UNITED STATES DISTRICT COURT
DISTRICT OF MASSACHUSETTS
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UNITED STATES OF AMERICA, .
v. No. 85-0489-MA
METROPOLITAN DISTRICT COMMISSION, .
CONSERVATION LAW FOUNDATION OF .
NEW ENGLAND, INC.,
v. No. 83-1614-MA
METROPOLITAN DISTRICT COMMISSION,
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MWRA QUARTERLY COMPLIANCE AND
PROGRESS REPORT AS OF SEPTEMBER 16, 2002
The Massachusetts Water Resources Authority (the "Authority") submits the following quarterly compliance report for the period from June 13, 2002 to September 16, 2002, and supplementary compliance information in accordance with the Court's order of December 23, 1985, and subsequent orders of the Court.
I. Schedule Six
A status report for the scheduled activities for the month of July 2002 on the Court’s Schedule Six, certified by Frederick A. Laskey, Executive Director of the Authority, is attached hereto as Exhibit "A."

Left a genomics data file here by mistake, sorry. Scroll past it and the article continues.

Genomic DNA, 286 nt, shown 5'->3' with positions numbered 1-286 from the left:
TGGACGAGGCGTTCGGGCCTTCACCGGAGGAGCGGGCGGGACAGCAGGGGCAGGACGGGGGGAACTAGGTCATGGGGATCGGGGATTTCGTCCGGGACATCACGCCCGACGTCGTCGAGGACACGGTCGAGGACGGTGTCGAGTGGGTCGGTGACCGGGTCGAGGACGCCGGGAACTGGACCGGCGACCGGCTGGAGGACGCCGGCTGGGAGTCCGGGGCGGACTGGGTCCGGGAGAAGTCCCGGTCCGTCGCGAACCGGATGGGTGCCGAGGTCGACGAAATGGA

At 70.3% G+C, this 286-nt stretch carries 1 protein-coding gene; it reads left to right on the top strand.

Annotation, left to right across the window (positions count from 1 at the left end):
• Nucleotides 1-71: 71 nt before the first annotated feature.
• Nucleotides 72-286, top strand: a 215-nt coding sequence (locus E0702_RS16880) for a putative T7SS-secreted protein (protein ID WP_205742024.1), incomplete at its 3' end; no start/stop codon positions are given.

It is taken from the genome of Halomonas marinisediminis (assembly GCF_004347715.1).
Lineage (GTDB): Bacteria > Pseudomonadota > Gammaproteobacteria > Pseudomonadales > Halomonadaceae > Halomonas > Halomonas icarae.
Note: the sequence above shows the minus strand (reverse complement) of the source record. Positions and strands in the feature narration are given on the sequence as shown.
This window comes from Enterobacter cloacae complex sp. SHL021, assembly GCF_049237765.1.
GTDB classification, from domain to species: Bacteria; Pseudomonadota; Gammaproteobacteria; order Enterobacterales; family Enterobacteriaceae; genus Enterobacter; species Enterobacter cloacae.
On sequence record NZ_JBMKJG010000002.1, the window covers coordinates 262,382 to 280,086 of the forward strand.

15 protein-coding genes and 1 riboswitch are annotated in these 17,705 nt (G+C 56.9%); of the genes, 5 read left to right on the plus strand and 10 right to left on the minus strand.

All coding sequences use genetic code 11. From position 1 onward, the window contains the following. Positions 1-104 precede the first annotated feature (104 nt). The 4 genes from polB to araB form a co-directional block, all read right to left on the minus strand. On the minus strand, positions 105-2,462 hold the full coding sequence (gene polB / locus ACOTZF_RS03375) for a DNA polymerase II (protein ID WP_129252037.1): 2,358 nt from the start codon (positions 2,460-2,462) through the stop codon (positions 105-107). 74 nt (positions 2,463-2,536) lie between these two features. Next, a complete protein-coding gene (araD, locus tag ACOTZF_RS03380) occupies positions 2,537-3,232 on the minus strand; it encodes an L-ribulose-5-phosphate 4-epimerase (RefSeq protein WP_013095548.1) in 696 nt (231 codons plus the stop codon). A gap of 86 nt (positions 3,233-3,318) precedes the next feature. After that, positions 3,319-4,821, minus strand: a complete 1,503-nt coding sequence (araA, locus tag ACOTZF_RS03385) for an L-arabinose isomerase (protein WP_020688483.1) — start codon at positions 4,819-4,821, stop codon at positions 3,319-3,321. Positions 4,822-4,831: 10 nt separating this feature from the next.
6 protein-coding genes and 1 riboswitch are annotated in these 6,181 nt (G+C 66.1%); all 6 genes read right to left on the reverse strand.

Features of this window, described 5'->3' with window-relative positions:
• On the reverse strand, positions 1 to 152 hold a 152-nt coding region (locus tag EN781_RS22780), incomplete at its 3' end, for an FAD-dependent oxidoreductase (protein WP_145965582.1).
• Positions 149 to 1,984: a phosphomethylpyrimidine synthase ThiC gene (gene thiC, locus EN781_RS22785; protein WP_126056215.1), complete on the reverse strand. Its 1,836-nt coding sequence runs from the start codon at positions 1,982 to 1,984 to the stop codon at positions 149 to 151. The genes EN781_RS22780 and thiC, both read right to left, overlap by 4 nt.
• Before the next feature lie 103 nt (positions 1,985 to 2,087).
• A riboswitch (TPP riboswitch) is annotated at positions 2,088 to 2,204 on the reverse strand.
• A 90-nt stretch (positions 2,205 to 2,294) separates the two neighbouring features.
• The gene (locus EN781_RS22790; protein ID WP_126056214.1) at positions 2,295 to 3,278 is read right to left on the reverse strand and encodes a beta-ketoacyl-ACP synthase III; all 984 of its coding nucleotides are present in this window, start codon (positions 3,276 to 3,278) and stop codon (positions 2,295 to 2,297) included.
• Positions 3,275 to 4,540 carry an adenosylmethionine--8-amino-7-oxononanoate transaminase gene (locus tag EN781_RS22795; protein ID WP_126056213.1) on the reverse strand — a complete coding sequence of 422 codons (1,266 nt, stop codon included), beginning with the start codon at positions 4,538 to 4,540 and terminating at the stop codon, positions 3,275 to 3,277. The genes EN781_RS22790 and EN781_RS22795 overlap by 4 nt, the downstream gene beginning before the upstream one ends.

A. Activities Completed.
1. Commence Design of Storage Conduit for BOS 072and BOS 073.
In accordance with Schedule Six, the Authority awarded the contract for design of the storage conduit for BOS 072 and BOS 073 and issued the Notice to Proceed with design. The design contract combines design and engineering services during construction for both the storage conduit for BOS 072 and BOS 073, which is located at Fort Point Channel in South Boston, and the storage conduit for BOS 019, which is adjacent to the Little Mystic Channel in Charlestown.
B. Progress Report.
1. Combined Sewer Overflow Program.
(a) North Dorchester Bay and Reserved Channel Consolidation Conduits and CSO Facility.